"Ride or Die" gang member sentenced on firearm and drug violations

"Ride or Die" gang member sentenced on firearm and drug violations

NEW ORLEANS, LA (WVUE) - U.S. Attorney Kenneth A. Polite announced that Morris Summers, age 25, was sentenced today after having previously pled guilty to federal firearm and drug violations.

U.S. District Judge Susie Morgan sentenced the New Orleans man to 60 months in prison, to be followed by four years of supervised release.

Summers was one of twelve defendants charged with conspiring to distribute cocaine base in the St. Roch neighborhood.  In addition, all twelve defendants were charged with conspiring to possess firearms in furtherance of their drug trafficking crimes.  Three defendants were also charged with conspiring to violate the Racketeer Influenced Corrupt Organization Act, as well as substantive acts of violence.

To date, nine defendants charged in this case have pled guilty to various charges and have been sentenced.  Co-defendant Andrealie Lewis was previously sentenced to 48 months incarceration; Tyone Burton  was previously sentenced to 121 months of incarceration; Ervin Spooner was previously sentenced to 108 months of incarceration; Perry Wilson was previously sentenced to 108 months of incarceration; Tre Clements was previously sentenced to 96 months of incarceration; Nyson Jones was previously sentenced to 87 months of incarceration; Romalis Parker was previously sentenced to 70 months of incarceration; and Tyrone Burton was previously sentenced to 60 months of incarceration.  Three defendants were convicted following trial and are awaiting sentencing: Deloyd Jones, a/k/a "Puggy," age 23; Byron Jones, a/k/a/ "Big Baby," age 25; and Sidney Patterson, a/k/a "Duda Man," age 24.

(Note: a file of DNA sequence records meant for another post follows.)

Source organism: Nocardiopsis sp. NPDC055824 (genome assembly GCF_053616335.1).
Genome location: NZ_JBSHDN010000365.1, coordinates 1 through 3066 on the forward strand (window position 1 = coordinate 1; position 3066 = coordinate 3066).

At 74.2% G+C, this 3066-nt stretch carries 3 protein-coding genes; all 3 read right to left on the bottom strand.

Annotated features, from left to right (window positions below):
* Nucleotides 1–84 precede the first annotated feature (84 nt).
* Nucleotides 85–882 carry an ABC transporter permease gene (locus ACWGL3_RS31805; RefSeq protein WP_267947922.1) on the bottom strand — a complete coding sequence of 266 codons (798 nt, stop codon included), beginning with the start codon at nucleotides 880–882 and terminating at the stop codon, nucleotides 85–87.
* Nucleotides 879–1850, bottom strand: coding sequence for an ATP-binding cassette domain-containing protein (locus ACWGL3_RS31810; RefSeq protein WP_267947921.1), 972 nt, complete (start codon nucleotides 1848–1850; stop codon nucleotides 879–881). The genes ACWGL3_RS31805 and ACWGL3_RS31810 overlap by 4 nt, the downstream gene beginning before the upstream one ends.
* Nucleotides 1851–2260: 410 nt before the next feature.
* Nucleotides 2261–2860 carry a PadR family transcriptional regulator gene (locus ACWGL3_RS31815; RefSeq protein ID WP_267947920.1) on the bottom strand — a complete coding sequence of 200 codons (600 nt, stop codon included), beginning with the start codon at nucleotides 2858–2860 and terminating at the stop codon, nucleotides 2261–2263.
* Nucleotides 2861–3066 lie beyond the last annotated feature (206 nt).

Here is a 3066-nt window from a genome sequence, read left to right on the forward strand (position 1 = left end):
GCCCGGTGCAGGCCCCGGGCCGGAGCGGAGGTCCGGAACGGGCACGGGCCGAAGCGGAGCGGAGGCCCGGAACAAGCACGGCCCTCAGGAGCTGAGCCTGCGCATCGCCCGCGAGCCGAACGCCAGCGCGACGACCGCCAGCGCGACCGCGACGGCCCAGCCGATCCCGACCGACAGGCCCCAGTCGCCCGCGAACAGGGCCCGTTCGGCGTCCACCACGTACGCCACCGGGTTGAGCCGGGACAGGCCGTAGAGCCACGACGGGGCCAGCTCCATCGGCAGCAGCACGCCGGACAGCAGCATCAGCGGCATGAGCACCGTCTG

According to court documents and evidence presented at trial, the defendants were members and associates of the "Ride or Die" gang, which they also referred to as "R.O.D."  The Ride or Die gang was initially formed in or about 2007 and continued to exist through in or about 2013.  During the course of the federal investigation into the gang, agents say they learned that the defendants used a house, located at 1632 Mandeville Street, among other locations, as a base of operations to package, sell, and store narcotics, as well as store firearms.

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